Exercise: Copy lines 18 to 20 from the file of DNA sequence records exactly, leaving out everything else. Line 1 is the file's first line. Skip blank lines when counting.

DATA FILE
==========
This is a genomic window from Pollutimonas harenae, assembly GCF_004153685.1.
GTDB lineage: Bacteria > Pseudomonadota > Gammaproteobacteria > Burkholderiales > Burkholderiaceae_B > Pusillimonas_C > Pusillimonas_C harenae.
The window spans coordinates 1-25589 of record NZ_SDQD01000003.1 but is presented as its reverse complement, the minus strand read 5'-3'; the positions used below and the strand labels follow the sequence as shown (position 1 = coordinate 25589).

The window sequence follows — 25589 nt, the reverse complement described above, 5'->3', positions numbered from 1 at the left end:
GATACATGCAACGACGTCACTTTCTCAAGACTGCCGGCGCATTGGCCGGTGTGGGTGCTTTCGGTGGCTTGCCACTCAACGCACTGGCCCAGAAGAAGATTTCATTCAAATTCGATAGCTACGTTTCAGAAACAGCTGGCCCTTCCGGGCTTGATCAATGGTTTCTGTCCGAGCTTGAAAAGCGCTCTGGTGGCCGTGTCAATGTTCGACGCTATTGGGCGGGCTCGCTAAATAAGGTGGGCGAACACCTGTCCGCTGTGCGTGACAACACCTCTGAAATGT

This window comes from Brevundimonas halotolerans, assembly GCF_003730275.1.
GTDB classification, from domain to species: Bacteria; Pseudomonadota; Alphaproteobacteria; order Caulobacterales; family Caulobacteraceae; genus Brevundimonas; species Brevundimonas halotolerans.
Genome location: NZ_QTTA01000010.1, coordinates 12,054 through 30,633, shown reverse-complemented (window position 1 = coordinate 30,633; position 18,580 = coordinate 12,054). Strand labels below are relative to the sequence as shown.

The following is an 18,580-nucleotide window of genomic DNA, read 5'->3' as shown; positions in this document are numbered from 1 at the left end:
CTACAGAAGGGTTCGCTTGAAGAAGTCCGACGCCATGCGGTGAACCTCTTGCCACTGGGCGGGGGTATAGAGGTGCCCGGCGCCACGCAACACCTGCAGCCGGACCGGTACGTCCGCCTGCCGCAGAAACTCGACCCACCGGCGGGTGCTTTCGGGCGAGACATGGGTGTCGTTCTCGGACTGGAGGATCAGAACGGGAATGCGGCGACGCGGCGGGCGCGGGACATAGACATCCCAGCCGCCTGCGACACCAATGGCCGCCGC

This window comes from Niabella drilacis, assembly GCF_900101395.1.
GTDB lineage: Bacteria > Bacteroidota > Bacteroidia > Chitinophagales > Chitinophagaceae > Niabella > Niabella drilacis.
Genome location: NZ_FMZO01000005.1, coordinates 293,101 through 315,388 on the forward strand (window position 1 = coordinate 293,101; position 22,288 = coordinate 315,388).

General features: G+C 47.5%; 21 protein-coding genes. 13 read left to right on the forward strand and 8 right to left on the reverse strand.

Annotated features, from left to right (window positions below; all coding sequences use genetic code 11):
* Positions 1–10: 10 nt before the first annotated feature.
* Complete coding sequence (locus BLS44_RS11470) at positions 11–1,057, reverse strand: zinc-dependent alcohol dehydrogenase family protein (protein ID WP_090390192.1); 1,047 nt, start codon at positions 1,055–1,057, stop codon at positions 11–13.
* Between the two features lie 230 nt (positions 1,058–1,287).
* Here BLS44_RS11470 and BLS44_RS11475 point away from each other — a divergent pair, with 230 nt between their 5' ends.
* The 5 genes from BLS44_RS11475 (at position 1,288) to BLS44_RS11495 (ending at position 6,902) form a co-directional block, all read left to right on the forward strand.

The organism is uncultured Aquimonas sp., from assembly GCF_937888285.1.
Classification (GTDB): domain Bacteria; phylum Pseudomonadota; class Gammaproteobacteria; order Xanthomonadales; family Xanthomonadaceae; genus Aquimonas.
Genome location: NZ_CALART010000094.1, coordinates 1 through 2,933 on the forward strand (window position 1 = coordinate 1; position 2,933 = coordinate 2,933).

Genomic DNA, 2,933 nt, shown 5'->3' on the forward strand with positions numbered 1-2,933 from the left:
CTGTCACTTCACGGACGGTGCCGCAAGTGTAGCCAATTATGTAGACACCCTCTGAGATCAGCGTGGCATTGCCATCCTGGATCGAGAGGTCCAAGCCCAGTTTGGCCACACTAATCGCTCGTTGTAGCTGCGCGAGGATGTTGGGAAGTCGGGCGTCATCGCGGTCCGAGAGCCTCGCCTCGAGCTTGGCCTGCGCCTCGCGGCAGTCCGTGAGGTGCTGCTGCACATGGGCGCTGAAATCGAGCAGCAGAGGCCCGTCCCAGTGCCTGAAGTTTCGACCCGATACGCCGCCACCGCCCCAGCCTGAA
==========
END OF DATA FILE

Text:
* Between the two features lie 230 nt (positions 1,058–1,287).
* Here BLS44_RS11470 and BLS44_RS11475 point away from each other — a divergent pair, with 230 nt between their 5' ends.
* The 5 genes from BLS44_RS11475 (at position 1,288) to BLS44_RS11495 (ending at position 6,902) form a co-directional block, all read left to right on the forward strand.